It was full of large fish, 153, but even with so many the net was not torn. John 21:11
A few weekends ago, Jocelyn’s Robotics team manned a table at a local craft fair. It was an opportunity to show off their project and practice presenting it. Apparently, Jocelyn was on fire as she drew total strangers to the table and explained how the sensors on the sports equipment send feedback and warnings to coaches when an athlete gets hit.
For three solid hours, Jocelyn talked and talked. When she got home, she talked some more as she told me about how much fun it was to explain their idea to anyone who walked by.
The complete success had her floating on Cloud Nine. The cloud floated even higher when her coach awarded her with the title of MVP for the day and sent a lengthy email praising her efforts and promotional skills.
In the blink of an eye, however, Jocelyn went from flying high to crashing and burning. Her tank ran out of gas. Like a light switch being flipped, she was flat out exhausted and needed of a nap. There is something to be said about too much of a good thing.
But they soon forgot what He had done and did not wait for His counsel. Psalm 106:13
My friend, Rob, gave up an hour of his time the other night so Mason could interview him for a school project. At dinner the next night, I told my kids that I’d meant to email Rob earlier that day to thank him, but I forgot. Zack’s immediate response was, “Email him? Really? That’s like sending a message by carrier pigeon! You should text him. He’ll see it immediately.”
I get that each mode of communication has a different speed to it. But does everything have to be conveyed at the speed of light? I think it’s that thought process that derails quality prayer.
The law is only a shadow of the good things that are coming—not the realities themselves. For this reason it can never, by the same sacrifices repeated endlessly year after year, make perfect those who draw near to worship. Hebrews 10:1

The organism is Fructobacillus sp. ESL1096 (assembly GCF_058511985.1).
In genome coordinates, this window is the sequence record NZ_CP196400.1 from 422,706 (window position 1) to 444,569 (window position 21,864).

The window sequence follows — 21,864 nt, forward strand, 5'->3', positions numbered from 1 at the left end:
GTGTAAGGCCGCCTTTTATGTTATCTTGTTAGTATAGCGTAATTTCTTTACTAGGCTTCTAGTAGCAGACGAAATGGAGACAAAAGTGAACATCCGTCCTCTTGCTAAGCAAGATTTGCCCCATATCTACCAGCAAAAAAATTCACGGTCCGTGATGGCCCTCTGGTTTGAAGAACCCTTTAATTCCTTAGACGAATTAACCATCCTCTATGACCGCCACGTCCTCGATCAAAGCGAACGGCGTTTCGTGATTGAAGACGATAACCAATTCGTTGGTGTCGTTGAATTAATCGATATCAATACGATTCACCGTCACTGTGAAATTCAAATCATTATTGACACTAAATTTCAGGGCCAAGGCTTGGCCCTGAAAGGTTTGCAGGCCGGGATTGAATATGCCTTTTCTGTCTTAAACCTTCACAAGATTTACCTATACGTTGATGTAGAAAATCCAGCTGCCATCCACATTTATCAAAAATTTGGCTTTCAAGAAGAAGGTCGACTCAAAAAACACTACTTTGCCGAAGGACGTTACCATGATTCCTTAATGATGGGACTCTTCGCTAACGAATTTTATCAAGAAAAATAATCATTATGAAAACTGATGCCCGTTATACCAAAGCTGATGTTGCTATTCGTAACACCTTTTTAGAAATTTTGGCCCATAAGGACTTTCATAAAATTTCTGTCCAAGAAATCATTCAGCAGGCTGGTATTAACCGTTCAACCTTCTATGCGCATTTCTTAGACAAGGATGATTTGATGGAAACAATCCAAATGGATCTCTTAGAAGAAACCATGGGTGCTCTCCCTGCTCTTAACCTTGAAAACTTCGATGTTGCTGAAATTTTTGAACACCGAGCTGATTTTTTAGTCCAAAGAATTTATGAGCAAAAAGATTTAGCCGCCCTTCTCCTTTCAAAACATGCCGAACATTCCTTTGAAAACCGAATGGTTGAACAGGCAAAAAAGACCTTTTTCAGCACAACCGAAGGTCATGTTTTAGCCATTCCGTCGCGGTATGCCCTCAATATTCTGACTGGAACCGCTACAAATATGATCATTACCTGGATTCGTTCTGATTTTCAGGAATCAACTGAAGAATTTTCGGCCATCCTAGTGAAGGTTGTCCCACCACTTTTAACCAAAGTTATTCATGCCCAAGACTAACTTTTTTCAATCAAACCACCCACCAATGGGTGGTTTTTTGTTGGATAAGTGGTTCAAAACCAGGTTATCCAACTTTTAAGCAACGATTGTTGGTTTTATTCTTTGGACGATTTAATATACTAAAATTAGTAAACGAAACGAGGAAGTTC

Ever since Lent, I have been watching The Chosen with my kids. It’s a high-quality TV series about Jesus as The Chosen One and how people are transformed when they are chosen by Him. Not wanting to compromise the message, or be restricted by Hollywood, it’s creator, Dallas Jenkins, films it independently, relying on funding by anyone and everyone who wants to donate. It’s the largest crowd-funded production ever.
Watching it together has been a wonderful way for me to teach my kids more about our faith. I’m also finding I have to refer to my Study Bible to teach or reteach myself certain things before I can share them with my kids.
I spent some time on Saturday learning more about the Pharisees. Nicodemus is a major player in the episodes we’re on right now. I wanted to be able to talk to my kids more about him and the transformation we’re seeing play out.
And this is the will of the One who sent me, that I should not lose anything of what He gave me… John 6:39a
In the true-to-life movie, Breakthrough, fourteen-year-old John Smith falls through the ice on a frozen lake. He’s trapped underwater for over fifteen minutes. Although all seems lost, his adopted mother, Joyce, will not accept that her son is gone.
She prays over his non-breathing body with a deep passion and a fierce faith that won’t quit, no matter who tries to tell her there’s no point. Her love won’t allow her to stop. Her love won’t allow her to lose what God gave her.
As things slowly open back up from the pandemic, I’ve been thinking a lot about how I want this next chapter of my life to look. I don’t want to jump back into the crazy-busy life I led before. Quarantine, and its slower pace, have taught me a lot. I want to implement those lessons, and be intentional with my time going forward.
One thing that will remain on my list will be quality time spent with my family. We did so many fun activities and games that drew us closer together. I don’t want to lose that. Yet, when I think about all the energy it’s going to take, I wonder: Where did all that energy come from during Quarantine? Dwelling in that question has revealed a lot.